I thought it was a great idea to write the story in both Amy and Elder's point of views instead of only Amy's or Elder's or even third person narrative. It made the story that much better getting to know the characters better and their feelings. At some parts, like introducing the ship and the past slightly made me lose interest. I would put the book down, and when I felt like reading I would pick up this book with doubt. Although, I'm glad I got to finish it. Near the end it seemed like the puzzle was even more incomplete because of all the twists in the plot. It was definitely my favorite part because it made me excited and curious to figure out the puzzle.

Overall, I'm glad that I tried a new genre that I didn't expect to read... like ever. This was a more then satisfactory novel that left me pleasantly surprised.

Rating: 3.5/5
Cover: 7/10
First Sentence: Daddy said, " Let mom go first."
What the Author's Up To: Goodreads//Blog//Website//Twitter//Facebook//Tumblr

In My Mailbox (14)

In My Mailbox is a weekly meme created by Kristi at The Story Siren


Nevermore (Nevermore #1) by Kelly Creagh
Mad Love by Suzanne Selfors
The Last Little Blue Envelope (Little Blue Envelope #2) by Maureen Johnson
Popular by Alissa Grosso
Supernaturally (Paranormalcy #2) by Kiersten White
Another Faust (Another #1) by Daniel & Dina Nayeri
Oh. My. Gods (Oh. My. Gods #1) by Tera Lynn Child
Wondrous Strange (Wondrous Strange #1) by Lesley Livingston
The Book of Spells (Private #0.5) by Kate Brian
Wicked (Pretty Little Liars #5) by Sara Shepard
The Iron Witch (The Iron Witch #1) by Karen Mahoney
Love Story by Jennifer Echols
The Ghost and the Goth (The Ghost and the Goth #1) by Stacey Kade

What did you get in your mailbox?

Thursday, February 2, 2012

Radiance by Alyson Noel Review

Radiance by Alyson Noel
Riley Bloom #1
Release Date: August 31, 2010
Published by: Square Fish
Format: Paperback, 183 pages
Summary: Riley has crossed the bridge into the afterlife- a place called Here, where time is always Now. She has picked up life where she left off when was alive, living with her parents and dog in a nice house in a nice neighborhood. When she's summoned before The Council, she learns that the afterlife isn't just an eternity of leisure. She's been assigned a job, Soul Catcher, and a teacher, Bodhi, a possibly cute, seemingly nerdy boy who's definitely hiding something. They return to eath together for Riley's first assignment, a Radiant Boy who's been haunting a castle in England for centuries. Many Soul Catchers have tried to get him to cross the bridge and failed. But all of that was before he met Riley...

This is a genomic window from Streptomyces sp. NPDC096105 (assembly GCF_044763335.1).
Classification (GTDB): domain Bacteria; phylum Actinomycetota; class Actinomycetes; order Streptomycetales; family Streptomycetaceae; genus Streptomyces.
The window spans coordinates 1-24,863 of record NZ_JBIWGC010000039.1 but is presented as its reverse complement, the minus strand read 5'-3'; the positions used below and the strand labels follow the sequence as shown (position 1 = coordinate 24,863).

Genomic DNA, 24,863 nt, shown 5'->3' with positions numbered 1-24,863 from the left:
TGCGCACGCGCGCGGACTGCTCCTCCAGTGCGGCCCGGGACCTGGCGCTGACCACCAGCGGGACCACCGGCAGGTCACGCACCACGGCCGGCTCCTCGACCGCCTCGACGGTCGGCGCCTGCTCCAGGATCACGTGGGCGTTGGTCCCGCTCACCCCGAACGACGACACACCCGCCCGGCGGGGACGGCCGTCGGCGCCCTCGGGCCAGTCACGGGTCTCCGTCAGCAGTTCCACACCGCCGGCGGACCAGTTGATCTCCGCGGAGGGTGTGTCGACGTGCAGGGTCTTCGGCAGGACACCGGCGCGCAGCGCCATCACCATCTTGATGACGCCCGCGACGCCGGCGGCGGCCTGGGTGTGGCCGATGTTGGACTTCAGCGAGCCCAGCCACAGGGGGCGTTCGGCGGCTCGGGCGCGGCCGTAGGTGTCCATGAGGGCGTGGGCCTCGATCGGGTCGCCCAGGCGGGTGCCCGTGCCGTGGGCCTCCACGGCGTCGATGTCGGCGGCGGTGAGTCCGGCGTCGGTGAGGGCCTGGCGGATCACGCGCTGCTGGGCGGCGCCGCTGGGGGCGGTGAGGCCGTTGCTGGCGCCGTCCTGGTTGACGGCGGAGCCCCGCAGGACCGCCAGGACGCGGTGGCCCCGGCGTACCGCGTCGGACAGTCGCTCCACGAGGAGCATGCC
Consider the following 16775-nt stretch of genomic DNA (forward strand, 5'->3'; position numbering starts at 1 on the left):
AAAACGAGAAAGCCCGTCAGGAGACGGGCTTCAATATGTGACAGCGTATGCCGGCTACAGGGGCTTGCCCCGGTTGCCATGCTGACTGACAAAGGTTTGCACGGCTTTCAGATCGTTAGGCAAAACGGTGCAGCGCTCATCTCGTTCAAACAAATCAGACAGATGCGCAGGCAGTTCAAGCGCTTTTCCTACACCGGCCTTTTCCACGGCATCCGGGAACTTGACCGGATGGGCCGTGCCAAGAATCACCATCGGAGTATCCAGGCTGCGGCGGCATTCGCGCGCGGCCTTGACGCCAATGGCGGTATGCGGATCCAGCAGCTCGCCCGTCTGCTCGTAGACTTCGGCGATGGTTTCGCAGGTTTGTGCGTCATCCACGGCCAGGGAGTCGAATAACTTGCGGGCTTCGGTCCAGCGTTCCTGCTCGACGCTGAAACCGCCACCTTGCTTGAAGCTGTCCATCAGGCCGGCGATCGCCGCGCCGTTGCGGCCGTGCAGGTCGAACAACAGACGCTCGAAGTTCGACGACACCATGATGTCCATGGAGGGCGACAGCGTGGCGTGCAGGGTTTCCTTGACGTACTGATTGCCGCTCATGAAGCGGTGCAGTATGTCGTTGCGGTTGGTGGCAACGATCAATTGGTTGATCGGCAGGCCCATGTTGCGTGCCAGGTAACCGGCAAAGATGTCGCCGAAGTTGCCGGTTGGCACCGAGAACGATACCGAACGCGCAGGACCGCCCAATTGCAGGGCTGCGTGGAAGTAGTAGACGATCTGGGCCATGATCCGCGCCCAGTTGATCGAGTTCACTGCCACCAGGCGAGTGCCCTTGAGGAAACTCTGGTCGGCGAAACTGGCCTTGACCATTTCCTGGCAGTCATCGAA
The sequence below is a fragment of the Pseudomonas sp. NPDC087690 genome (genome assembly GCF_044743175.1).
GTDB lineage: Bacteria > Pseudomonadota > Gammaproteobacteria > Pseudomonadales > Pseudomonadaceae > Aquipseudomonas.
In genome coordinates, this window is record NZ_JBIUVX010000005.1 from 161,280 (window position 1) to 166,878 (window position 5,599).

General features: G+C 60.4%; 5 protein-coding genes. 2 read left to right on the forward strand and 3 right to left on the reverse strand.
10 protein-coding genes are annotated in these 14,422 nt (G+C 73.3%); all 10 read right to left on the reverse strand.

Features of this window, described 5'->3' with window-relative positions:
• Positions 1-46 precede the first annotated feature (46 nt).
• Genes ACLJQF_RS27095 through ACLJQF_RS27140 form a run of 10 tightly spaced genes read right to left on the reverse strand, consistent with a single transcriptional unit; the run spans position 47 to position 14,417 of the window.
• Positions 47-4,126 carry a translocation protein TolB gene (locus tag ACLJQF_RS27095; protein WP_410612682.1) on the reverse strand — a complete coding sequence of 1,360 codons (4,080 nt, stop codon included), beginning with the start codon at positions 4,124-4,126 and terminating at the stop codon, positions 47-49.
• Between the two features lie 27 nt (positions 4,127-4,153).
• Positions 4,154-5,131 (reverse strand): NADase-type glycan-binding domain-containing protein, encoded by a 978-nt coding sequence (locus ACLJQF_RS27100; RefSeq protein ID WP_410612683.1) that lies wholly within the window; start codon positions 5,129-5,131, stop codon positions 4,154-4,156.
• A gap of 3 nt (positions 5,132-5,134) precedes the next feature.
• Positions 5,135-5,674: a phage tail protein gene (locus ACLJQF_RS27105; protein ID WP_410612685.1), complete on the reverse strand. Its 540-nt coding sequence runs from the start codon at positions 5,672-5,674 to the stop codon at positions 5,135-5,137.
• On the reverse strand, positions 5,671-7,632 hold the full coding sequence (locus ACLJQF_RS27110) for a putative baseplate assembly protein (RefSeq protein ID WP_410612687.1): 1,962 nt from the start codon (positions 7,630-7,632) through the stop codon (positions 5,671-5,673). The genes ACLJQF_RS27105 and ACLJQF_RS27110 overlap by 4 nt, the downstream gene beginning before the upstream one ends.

•I was really excited to read this book because I always loved reading people going on missions and trying to solve things.
•The environment and surroundings was described vividly. I felt like I was right there with Riley.
•I didn't really like Riley's personality because she was really stuck up and cocky. I sometimes wanted to slap her and remind her that the world didn't revolve around her.
Some minor things... in a way... it was a little hard to believe that you were reading into Riley's thoughts because of the use of big vocabulary. Honestly, you're not gonna find an eleven year old using words used by teachers.
I was a little disappointed that their mission was resolved so quickly because of a long introduction to the book. The conclusion to Riley's mission was very rushed and hard to believe. There were gaps in between that weren't filled because the story had to conclude.
•Really interested to read the second book of the Riley Bloom series. I wonder what's going to happen next... Perhaps Riley changes into a more likable character...
• This book had fewer pages from the books I normally read, but I liked that I could finish this quickly. Sometimes it's good to read a short book when you're often reading books with 30+ chapters.
• I recommend checking this book out from the library first before you make a decision to purchase it.

Rating: 3.5/5
Cover: 8/10
First Sentence: Most people think that death is the end.
What the Author's Up To: Goodreads//Blog//Facebook//Twitter//Myspace